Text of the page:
The five-day long annual Jakar Tshechu is held at the Jakar Dzong or the ‘Castle of the White Bird’ which is perched on a hillock overlooking Bumthang’s Chamkhar valley. Constructed in 1549, by the Tibetan Lam Nagi Wangchuk, the Dzong played an important role as the fortress of defense for the whole eastern Dzongkhags (districts). A special feature of the Dzong is the approximately fifty meters high Utse or the Central tower, which is distinct from most other Dzongs in Bhutan. Apparently, when a group of lamas were in the area searching for a suitable site for the new dzong, a single white bird continuously circled overhead before settling on the top of a hill. This was considered a good omen, and the hill was selected as the site for the dzong and White Bird was adopted as its name.
This relatively new festival is organized by Jakar Dzong Monastic body and scheduled on the 7th day of the ninth month of Bhutanese Lunar Calender. During festival several mask and folk songs and dances are performed while the jesters, called atsaras, keep the crowd thoroughly entertained. Some of the important mask dances, performed during the Tshechu are Guru Tshengye Cham, Dramtse Nga Cham, Raksha Mangcham. The Guru Thongdroel consecrated on the final day of the Tshechu for the public veneration.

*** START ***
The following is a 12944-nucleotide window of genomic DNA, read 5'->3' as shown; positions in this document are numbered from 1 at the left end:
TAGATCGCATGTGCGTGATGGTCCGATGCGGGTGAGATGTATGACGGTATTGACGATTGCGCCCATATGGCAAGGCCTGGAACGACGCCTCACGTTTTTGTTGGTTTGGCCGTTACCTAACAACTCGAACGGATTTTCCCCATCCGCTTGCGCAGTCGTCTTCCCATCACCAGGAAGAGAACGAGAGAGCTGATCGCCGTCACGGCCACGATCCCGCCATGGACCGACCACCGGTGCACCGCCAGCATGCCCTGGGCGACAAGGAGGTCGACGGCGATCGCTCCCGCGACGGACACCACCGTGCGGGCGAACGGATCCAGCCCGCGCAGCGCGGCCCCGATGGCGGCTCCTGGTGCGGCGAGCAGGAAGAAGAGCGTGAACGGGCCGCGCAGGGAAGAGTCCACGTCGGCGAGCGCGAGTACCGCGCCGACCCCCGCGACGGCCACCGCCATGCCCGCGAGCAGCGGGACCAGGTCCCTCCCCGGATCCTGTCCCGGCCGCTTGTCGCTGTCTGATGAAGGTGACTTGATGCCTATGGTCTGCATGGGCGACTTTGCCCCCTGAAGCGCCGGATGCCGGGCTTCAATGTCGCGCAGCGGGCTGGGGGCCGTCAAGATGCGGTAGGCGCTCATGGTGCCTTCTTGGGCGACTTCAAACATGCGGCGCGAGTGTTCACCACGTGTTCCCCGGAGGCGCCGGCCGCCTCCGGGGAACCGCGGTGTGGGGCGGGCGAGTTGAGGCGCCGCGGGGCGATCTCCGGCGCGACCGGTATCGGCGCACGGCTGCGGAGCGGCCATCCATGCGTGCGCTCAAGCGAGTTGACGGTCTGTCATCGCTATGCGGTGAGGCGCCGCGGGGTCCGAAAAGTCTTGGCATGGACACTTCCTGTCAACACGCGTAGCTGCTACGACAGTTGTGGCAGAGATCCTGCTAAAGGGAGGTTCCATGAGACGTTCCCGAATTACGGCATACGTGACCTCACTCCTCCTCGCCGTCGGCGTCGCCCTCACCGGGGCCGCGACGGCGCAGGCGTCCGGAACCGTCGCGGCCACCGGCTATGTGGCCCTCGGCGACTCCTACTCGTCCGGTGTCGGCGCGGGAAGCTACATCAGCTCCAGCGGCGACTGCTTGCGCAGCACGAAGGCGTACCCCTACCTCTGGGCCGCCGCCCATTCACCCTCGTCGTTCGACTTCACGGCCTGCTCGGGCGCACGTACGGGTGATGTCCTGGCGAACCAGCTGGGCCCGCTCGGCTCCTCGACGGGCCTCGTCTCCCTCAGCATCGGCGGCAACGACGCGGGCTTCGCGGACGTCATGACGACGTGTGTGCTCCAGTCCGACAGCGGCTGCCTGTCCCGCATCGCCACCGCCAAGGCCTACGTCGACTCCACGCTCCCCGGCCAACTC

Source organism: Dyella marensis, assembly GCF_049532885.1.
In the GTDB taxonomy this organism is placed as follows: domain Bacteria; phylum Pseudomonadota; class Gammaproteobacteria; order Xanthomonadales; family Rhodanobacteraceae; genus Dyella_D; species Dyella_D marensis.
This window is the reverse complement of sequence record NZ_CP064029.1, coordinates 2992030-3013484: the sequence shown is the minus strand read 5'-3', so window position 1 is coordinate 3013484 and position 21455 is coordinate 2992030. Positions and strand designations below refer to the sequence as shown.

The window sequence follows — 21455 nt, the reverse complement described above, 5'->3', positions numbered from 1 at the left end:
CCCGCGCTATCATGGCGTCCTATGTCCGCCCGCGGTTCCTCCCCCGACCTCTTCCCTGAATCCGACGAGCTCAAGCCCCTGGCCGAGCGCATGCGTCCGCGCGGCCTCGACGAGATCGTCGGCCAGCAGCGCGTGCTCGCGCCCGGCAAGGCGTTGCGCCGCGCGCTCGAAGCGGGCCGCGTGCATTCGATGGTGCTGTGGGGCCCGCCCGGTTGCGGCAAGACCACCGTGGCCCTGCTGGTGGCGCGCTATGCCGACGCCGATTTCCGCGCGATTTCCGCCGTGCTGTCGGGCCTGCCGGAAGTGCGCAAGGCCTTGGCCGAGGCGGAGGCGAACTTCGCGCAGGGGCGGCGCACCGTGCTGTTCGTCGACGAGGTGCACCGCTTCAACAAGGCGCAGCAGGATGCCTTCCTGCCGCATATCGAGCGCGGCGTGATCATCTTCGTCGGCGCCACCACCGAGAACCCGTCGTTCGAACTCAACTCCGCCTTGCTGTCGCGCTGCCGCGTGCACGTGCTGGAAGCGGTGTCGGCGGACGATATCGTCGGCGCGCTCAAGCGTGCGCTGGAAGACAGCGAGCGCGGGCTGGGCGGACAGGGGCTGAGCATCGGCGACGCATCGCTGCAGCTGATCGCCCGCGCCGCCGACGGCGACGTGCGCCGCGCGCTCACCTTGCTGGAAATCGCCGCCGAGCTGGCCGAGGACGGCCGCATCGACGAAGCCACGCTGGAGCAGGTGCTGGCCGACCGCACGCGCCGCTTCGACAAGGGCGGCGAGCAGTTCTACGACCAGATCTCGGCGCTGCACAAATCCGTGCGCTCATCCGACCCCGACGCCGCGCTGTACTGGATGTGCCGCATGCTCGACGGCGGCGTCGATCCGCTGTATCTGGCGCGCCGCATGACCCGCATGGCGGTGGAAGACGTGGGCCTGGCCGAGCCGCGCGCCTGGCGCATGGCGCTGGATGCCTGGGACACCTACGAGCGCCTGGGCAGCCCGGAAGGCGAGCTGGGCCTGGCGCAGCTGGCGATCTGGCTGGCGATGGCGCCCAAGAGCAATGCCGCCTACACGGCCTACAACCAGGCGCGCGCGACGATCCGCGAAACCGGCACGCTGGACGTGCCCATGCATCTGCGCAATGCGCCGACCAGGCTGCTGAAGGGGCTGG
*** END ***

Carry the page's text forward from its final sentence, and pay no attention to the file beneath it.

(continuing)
Like other festivals, Jakar Tshechu is also a magical spectacle in which the spiritual richness of the country is displayed through unique Bhutanese tradition of devotion, faith, respect and togetherness. Tshechu is also the event when people of all age groups in their finest clothing and jewellery get together and rejoice all against the backdrop of a colourful religious ceremony.
(Photo credit: Bumthang Dzongkhag Administration)